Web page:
Although older devices don’t have “night” mode, users can reverse the color setting while using it before bedtime. When the color setting is inverted, the backdrop becomes black while the text is displayed in white.
Limit your intake of caffeine late in the evening if you wish to sleep peacefully at night. Besides, consuming alcohol is a big no-no! Also, it’s best to avoid overly sugary, fatty, or spicy foods a few hours before bedtime, or they may hinder your ability to fall asleep.
On the other hand, it’s increasingly important to maintain a bedtime routine– wake up and go to sleep at a specified hour every day. This way, your body gets trained to sleep at a specific time.
Electronic devices aren’t only an integral part of our lives, but they have also become an indispensable part of children’s lives. Throughout the day, students– elementary or high school students– rely on electronics to complete their homework. Besides, electronic devices are used for communication and entertainment purposes.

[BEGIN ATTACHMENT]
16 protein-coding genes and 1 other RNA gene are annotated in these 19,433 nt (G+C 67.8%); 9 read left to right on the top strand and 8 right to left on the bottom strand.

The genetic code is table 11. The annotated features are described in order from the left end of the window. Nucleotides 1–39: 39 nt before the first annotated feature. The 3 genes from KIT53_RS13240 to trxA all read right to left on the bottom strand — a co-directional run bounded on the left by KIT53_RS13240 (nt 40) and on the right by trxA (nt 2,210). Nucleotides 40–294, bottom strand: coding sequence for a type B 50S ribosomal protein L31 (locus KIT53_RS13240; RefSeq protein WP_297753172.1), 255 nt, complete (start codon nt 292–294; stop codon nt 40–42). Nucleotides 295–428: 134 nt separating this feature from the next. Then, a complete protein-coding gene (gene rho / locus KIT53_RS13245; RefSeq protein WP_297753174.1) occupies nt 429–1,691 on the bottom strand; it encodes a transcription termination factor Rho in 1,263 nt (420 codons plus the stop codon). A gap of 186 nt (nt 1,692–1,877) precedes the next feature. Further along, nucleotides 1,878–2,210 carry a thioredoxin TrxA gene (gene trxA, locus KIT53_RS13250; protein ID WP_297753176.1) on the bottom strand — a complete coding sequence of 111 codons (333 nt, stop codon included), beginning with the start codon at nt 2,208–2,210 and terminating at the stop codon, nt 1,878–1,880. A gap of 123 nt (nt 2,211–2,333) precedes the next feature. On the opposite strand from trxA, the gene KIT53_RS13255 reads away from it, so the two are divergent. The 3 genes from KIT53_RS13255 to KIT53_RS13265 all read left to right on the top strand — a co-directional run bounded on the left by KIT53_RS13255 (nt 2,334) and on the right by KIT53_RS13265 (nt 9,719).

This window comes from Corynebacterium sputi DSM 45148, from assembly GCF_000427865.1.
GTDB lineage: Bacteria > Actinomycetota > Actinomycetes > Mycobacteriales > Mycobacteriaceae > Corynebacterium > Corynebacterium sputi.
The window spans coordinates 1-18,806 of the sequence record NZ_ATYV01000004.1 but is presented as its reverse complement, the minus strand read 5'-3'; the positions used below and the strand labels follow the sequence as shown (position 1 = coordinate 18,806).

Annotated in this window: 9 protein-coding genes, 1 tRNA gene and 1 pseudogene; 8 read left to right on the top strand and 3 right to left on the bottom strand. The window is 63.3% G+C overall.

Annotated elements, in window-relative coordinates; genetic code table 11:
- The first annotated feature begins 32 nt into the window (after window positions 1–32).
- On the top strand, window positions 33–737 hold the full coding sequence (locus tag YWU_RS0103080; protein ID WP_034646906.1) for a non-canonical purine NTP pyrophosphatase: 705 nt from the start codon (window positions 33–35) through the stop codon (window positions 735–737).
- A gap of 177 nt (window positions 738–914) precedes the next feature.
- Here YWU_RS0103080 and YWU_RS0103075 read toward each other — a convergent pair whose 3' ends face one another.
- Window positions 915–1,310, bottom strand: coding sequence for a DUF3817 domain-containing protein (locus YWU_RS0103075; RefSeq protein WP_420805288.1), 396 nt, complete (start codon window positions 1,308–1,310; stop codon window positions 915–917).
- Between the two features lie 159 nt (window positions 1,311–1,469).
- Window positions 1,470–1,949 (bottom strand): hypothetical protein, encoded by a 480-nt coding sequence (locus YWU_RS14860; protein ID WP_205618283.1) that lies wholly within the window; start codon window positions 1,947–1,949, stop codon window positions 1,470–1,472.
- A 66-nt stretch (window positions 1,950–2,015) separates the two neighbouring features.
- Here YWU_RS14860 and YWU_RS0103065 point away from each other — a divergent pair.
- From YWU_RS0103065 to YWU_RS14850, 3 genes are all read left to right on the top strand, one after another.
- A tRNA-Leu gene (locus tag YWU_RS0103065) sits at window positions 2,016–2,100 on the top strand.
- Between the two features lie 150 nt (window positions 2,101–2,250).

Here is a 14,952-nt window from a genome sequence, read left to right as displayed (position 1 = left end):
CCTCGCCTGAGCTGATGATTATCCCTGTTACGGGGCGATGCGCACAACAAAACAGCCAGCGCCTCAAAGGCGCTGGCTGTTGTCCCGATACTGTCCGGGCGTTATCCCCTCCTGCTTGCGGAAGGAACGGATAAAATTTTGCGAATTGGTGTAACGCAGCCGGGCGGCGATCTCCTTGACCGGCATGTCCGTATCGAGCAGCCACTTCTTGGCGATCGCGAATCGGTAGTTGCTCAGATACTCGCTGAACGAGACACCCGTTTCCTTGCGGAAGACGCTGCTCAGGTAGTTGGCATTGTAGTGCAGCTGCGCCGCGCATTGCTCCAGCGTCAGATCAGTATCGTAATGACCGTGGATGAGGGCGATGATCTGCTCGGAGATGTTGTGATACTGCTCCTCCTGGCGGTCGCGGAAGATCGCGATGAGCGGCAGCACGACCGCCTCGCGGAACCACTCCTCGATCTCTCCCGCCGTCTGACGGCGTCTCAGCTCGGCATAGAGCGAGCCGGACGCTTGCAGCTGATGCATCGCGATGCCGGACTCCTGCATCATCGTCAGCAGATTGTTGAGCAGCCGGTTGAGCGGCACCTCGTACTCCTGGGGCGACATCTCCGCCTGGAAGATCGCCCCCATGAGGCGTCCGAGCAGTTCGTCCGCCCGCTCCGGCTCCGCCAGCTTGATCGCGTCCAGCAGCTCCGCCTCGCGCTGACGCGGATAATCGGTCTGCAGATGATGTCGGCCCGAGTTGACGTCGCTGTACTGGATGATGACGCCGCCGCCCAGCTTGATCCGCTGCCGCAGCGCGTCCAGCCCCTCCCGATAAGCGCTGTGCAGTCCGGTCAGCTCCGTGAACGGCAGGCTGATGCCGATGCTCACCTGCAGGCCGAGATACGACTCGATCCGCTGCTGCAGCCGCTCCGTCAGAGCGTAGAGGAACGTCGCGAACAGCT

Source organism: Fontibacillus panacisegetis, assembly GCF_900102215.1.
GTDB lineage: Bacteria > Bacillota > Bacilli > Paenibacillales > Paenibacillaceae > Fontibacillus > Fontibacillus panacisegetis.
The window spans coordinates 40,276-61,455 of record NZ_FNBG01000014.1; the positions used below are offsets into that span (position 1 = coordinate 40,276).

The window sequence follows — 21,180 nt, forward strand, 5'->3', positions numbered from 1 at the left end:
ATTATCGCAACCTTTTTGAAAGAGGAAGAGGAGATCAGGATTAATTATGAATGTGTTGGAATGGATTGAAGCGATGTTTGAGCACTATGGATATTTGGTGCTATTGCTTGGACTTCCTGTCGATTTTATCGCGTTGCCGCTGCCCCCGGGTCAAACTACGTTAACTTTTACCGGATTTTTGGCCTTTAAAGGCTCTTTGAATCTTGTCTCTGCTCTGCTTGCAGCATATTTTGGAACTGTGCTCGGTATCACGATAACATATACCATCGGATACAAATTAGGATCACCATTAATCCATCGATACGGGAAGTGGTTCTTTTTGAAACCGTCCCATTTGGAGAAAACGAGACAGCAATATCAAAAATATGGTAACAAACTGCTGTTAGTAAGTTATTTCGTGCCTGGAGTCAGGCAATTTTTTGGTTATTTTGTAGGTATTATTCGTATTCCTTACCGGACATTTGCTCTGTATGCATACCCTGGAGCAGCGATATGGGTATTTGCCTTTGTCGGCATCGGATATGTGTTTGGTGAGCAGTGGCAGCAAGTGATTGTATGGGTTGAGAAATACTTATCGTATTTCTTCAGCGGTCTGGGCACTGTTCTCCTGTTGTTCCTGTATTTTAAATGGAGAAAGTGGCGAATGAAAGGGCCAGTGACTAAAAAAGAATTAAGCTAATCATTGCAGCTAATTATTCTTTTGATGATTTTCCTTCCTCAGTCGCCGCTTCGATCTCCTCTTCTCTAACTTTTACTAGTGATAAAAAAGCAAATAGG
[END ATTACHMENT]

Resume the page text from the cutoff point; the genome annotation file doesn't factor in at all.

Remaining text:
In the meantime, their sleep health has taken a backseat. Quoting recent research, about one-third of children do not get adequate sleep, which means they have a short sleep duration compared to other children their age.
Because of insufficient sleep, the circadian rhythms of children are disturbed, which has a negative impact on their health. Children with shorter sleep duration are also at risk of obesity or weight gain.
Sleep experts are of the opinion that chronic sleep disorders impact the nervous system, leading to attention and behavior problems. Reduced sleep time or sleep deprivation even results in cognitive decline, which takes a hit on the academic performance of children.
A 2019 research suggests that teens who send emails or text before going to bed have considerably higher levels of excessive daytime sleepiness. Compared to their peers who aren’t addicted to texting, they sleep 30 minutes less. They aren’t getting the sleep they need, which would be problematic in the long run.